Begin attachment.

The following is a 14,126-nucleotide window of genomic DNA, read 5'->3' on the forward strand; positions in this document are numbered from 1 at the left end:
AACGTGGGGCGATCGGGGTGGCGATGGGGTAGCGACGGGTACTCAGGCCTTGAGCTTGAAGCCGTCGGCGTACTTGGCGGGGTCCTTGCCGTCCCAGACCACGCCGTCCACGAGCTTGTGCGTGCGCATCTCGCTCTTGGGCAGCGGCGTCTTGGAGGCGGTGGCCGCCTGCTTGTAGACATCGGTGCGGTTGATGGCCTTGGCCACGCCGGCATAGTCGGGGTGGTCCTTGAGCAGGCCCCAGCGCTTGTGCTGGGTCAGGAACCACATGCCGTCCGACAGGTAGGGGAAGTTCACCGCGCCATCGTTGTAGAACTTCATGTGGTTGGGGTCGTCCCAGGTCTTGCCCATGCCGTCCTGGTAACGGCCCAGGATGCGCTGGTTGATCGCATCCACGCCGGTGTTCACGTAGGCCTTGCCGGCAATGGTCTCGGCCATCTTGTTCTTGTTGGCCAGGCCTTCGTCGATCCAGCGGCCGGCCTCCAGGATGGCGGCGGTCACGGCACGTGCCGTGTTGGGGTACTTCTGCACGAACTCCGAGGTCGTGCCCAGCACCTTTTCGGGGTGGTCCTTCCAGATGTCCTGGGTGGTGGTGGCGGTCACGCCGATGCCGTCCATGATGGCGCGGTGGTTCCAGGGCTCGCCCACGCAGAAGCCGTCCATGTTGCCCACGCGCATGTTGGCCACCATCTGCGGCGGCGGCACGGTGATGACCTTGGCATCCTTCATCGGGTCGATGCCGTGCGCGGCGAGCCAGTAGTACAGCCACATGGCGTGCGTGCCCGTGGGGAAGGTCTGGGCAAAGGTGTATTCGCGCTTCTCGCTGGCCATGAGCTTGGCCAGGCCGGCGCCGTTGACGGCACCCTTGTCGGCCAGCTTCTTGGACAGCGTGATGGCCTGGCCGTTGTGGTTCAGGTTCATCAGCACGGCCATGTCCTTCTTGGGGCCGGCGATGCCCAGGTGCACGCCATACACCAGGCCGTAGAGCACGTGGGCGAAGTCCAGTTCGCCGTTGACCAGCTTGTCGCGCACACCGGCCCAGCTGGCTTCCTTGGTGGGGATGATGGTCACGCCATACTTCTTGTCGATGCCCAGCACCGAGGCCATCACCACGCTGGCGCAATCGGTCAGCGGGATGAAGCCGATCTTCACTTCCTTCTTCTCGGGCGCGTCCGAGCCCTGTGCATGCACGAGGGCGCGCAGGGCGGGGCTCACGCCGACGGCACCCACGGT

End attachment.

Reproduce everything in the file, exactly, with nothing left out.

The following is a 14,126-nucleotide window of genomic DNA, read 5'->3' on the forward strand; positions in this document are numbered from 1 at the left end:
AACGTGGGGCGATCGGGGTGGCGATGGGGTAGCGACGGGTACTCAGGCCTTGAGCTTGAAGCCGTCGGCGTACTTGGCGGGGTCCTTGCCGTCCCAGACCACGCCGTCCACGAGCTTGTGCGTGCGCATCTCGCTCTTGGGCAGCGGCGTCTTGGAGGCGGTGGCCGCCTGCTTGTAGACATCGGTGCGGTTGATGGCCTTGGCCACGCCGGCATAGTCGGGGTGGTCCTTGAGCAGGCCCCAGCGCTTGTGCTGGGTCAGGAACCACATGCCGTCCGACAGGTAGGGGAAGTTCACCGCGCCATCGTTGTAGAACTTCATGTGGTTGGGGTCGTCCCAGGTCTTGCCCATGCCGTCCTGGTAACGGCCCAGGATGCGCTGGTTGATCGCATCCACGCCGGTGTTCACGTAGGCCTTGCCGGCAATGGTCTCGGCCATCTTGTTCTTGTTGGCCAGGCCTTCGTCGATCCAGCGGCCGGCCTCCAGGATGGCGGCGGTCACGGCACGTGCCGTGTTGGGGTACTTCTGCACGAACTCCGAGGTCGTGCCCAGCACCTTTTCGGGGTGGTCCTTCCAGATGTCCTGGGTGGTGGTGGCGGTCACGCCGATGCCGTCCATGATGGCGCGGTGGTTCCAGGGCTCGCCCACGCAGAAGCCGTCCATGTTGCCCACGCGCATGTTGGCCACCATCTGCGGCGGCGGCACGGTGATGACCTTGGCATCCTTCATCGGGTCGATGCCGTGCGCGGCGAGCCAGTAGTACAGCCACATGGCGTGCGTGCCCGTGGGGAAGGTCTGGGCAAAGGTGTATTCGCGCTTCTCGCTGGCCATGAGCTTGGCCAGGCCGGCGCCGTTGACGGCACCCTTGTCGGCCAGCTTCTTGGACAGCGTGATGGCCTGGCCGTTGTGGTTCAGGTTCATCAGCACGGCCATGTCCTTCTTGGGGCCGGCGATGCCCAGGTGCACGCCATACACCAGGCCGTAGAGCACGTGGGCGAAGTCCAGTTCGCCGTTGACCAGCTTGTCGCGCACACCGGCCCAGCTGGCTTCCTTGGTGGGGATGATGGTCACGCCATACTTCTTGTCGATGCCCAGCACCGAGGCCATCACCACGCTGGCGCAATCGGTCAGCGGGATGAAGCCGATCTTCACTTCCTTCTTCTCGGGCGCGTCCGAGCCCTGTGCATGCACGAGGGCGCGCAGGGCGGGGCTCACGCCGACGGCACCCACGGT